Reducing Mercury Emissions From Coal-Fired Power Plants: Yes We Can (And Could Have, Years Ago)

by Catherine O'Neill | October 26, 2009

Three recent developments in the saga of efforts to regulate mercury emissions from coal-fired utilities are significant. Early last week, Michigan became the twenty-third state to require coal-fired utilities within its jurisdiction to reduce their mercury emissions. Michigan’s regulation requires these sources to cut mercury emissions by 90% by 2015. Then, on Thursday, the EPA reached a settlement with environmental groups who had sued the agency for failing to act to regulate mercury emissions. In the agreement (see NYTimes also), the EPA pledged to set standards for mercury and a number of other toxics by late 2011.

The EPA and Michigan announcements come on the heels of a Government Accountability Office (GAO) report released early this month indicating that coal-fired power plants across the nation have achieved substantial reductions in emissions of this toxic air pollutant. The GAO report, Clean Air Act: Mercury Control Technologies at Coal-Fired Power Plants Have Achieved Substantial Emissions Reductions, found that these sources were able to reduce mercury emissions by as much as 99% using currently available technologies. It found, moreover, that these reductions “have been achieved at a relatively low cost.”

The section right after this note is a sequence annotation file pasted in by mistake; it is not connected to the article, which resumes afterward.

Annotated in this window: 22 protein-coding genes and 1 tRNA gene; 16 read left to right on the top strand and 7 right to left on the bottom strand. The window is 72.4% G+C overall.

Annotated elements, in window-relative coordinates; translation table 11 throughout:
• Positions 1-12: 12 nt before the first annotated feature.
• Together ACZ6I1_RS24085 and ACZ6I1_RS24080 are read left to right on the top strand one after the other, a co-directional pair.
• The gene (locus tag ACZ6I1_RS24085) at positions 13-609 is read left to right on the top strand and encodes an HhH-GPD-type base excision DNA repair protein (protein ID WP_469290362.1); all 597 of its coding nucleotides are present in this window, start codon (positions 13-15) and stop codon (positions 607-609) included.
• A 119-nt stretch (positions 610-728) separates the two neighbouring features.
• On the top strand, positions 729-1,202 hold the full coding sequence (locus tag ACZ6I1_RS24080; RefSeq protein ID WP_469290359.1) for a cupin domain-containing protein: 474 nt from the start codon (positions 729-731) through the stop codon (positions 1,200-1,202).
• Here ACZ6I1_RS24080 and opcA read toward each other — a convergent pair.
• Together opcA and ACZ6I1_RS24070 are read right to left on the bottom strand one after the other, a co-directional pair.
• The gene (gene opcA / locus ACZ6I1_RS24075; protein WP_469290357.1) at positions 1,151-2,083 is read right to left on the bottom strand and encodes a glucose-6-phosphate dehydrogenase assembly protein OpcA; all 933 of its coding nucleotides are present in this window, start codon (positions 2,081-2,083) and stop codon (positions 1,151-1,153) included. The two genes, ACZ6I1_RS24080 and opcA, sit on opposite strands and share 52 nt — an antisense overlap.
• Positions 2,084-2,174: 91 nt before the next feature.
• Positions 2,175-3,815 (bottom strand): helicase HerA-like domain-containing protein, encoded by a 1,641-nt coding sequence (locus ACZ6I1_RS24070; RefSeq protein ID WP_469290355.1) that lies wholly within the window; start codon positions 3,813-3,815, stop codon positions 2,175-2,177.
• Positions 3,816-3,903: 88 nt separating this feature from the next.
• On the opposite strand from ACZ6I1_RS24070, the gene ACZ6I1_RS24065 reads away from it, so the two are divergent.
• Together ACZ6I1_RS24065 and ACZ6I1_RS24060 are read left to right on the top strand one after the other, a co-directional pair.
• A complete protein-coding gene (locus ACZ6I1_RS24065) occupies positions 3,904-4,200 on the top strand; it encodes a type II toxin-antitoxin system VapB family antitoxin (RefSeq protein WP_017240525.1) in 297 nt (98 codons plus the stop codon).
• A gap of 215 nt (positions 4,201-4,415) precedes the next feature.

But wait – didn’t we hear from the Bush Administration and the utilities that control technologies capable of reducing mercury emissions on this order were still years away from commercial viability? And that this reality warranted a federal regulation that sought only modest emissions reductions (70%) and delayed ...

USGS's Study on Mercury in Fish: Trouble in the Water

by Catherine O'Neill | August 20, 2009
The United States Geological Survey (USGS) issued a report today finding widespread mercury contamination in U.S. streams. The USGS found methylmercury in every fish that it sampled – an extraordinary indictment of the health of our nation’s waters. The USGS reported that the fish at 27% of the sites contain mercury at levels exceeding the criterion for the protection of humans who consume an average amount of fish, as established by the U.S. Environmental Protection Agency. But EPA’s criterion grossly ...

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